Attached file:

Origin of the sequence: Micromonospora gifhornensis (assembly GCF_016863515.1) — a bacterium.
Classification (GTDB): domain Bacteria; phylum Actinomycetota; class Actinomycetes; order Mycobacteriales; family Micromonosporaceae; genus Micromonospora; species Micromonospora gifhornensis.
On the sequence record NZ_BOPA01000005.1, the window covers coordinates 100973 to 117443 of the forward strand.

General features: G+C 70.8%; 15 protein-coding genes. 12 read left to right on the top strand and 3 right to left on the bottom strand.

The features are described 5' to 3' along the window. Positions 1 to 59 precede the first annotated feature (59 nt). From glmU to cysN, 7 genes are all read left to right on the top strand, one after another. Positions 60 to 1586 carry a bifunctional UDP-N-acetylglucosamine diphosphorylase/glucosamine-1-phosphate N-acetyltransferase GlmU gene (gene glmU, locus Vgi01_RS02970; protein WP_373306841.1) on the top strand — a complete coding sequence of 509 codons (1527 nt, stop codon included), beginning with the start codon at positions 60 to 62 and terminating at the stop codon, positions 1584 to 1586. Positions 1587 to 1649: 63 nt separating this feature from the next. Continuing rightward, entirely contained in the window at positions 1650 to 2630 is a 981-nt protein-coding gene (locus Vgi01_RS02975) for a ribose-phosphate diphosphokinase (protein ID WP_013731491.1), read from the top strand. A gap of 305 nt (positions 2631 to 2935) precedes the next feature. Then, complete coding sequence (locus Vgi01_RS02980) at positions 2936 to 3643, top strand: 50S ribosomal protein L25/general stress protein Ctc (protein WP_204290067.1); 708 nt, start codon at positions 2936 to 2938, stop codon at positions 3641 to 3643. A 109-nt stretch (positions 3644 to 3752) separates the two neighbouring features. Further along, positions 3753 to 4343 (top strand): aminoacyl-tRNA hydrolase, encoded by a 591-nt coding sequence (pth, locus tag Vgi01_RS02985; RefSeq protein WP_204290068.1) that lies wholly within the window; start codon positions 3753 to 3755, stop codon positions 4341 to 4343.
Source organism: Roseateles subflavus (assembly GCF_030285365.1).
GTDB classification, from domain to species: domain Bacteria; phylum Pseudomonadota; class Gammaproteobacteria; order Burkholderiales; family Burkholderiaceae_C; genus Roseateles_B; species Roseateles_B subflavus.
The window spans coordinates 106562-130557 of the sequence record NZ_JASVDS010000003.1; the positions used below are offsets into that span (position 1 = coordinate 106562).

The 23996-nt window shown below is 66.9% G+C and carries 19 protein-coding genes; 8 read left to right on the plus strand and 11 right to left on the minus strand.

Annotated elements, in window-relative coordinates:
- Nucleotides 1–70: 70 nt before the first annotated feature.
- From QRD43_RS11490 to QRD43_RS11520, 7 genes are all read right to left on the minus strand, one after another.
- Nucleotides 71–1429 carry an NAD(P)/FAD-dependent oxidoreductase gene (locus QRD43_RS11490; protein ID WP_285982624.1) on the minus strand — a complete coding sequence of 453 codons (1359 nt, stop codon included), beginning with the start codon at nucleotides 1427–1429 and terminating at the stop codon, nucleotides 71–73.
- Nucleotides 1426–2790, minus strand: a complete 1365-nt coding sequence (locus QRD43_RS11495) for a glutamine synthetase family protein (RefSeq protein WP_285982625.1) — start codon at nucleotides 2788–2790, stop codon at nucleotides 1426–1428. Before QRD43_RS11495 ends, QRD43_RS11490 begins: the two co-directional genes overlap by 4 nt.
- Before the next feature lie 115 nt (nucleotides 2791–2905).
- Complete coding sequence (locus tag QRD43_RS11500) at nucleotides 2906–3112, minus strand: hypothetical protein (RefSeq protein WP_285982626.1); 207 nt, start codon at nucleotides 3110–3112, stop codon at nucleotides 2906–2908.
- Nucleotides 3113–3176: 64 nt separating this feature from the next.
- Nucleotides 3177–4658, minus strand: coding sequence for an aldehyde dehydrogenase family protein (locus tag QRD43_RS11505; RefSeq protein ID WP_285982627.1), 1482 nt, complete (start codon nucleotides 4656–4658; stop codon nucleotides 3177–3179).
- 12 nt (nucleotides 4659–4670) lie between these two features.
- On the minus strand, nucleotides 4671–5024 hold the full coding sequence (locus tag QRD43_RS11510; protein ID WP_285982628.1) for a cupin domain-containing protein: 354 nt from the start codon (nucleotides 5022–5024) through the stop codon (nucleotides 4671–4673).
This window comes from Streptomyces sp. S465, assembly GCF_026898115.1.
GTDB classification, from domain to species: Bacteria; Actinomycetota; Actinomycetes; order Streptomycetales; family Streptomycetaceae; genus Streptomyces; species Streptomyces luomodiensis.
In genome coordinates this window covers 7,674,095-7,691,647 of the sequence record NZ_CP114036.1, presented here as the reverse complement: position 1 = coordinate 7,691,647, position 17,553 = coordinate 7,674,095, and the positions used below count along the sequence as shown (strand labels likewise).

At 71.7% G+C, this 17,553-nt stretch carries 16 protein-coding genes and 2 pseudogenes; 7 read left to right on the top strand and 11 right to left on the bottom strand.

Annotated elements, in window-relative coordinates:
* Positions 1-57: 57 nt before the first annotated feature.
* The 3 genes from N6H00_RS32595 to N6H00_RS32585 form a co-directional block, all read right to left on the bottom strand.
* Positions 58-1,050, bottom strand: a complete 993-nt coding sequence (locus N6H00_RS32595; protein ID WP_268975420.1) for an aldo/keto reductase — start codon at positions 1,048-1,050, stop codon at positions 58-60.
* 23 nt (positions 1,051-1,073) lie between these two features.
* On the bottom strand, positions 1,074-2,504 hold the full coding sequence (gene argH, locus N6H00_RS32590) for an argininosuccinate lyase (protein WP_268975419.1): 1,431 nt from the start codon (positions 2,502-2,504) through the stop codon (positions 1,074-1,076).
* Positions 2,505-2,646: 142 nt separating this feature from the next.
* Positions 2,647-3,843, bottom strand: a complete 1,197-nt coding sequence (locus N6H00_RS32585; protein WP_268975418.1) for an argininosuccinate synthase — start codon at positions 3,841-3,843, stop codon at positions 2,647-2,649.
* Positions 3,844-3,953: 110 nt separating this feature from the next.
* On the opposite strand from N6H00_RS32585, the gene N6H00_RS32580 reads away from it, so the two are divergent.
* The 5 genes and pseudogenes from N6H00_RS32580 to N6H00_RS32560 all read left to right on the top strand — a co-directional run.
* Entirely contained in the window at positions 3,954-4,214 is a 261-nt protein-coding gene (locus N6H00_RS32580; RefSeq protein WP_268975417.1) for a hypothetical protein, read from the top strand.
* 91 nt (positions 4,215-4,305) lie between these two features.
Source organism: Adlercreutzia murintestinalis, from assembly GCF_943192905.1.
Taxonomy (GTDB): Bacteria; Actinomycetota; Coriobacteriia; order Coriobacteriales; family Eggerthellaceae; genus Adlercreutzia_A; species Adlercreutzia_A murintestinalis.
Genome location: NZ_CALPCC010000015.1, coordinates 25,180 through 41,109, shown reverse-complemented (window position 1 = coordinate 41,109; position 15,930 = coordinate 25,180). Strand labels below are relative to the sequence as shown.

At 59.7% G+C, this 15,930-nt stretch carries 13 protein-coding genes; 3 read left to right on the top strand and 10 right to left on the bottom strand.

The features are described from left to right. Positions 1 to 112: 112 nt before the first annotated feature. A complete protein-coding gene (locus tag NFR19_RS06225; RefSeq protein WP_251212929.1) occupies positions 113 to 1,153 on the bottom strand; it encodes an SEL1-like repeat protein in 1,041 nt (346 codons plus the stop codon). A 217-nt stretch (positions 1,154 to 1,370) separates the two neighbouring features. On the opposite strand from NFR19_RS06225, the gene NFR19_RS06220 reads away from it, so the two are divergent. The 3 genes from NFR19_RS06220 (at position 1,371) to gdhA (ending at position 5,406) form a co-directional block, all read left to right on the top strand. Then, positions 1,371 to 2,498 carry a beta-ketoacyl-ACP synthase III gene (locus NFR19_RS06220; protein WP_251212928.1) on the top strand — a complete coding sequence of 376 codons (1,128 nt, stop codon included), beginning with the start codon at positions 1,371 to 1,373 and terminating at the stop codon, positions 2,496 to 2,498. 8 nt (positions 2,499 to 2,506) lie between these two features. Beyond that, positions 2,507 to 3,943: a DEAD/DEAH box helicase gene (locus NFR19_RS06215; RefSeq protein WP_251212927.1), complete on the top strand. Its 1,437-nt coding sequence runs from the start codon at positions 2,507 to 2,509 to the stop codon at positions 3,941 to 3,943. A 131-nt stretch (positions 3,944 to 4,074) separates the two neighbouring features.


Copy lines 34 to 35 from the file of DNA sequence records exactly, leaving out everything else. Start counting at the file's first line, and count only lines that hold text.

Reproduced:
* On the opposite strand from N6H00_RS32585, the gene N6H00_RS32580 reads away from it, so the two are divergent.
* The 5 genes and pseudogenes from N6H00_RS32580 to N6H00_RS32560 all read left to right on the top strand — a co-directional run.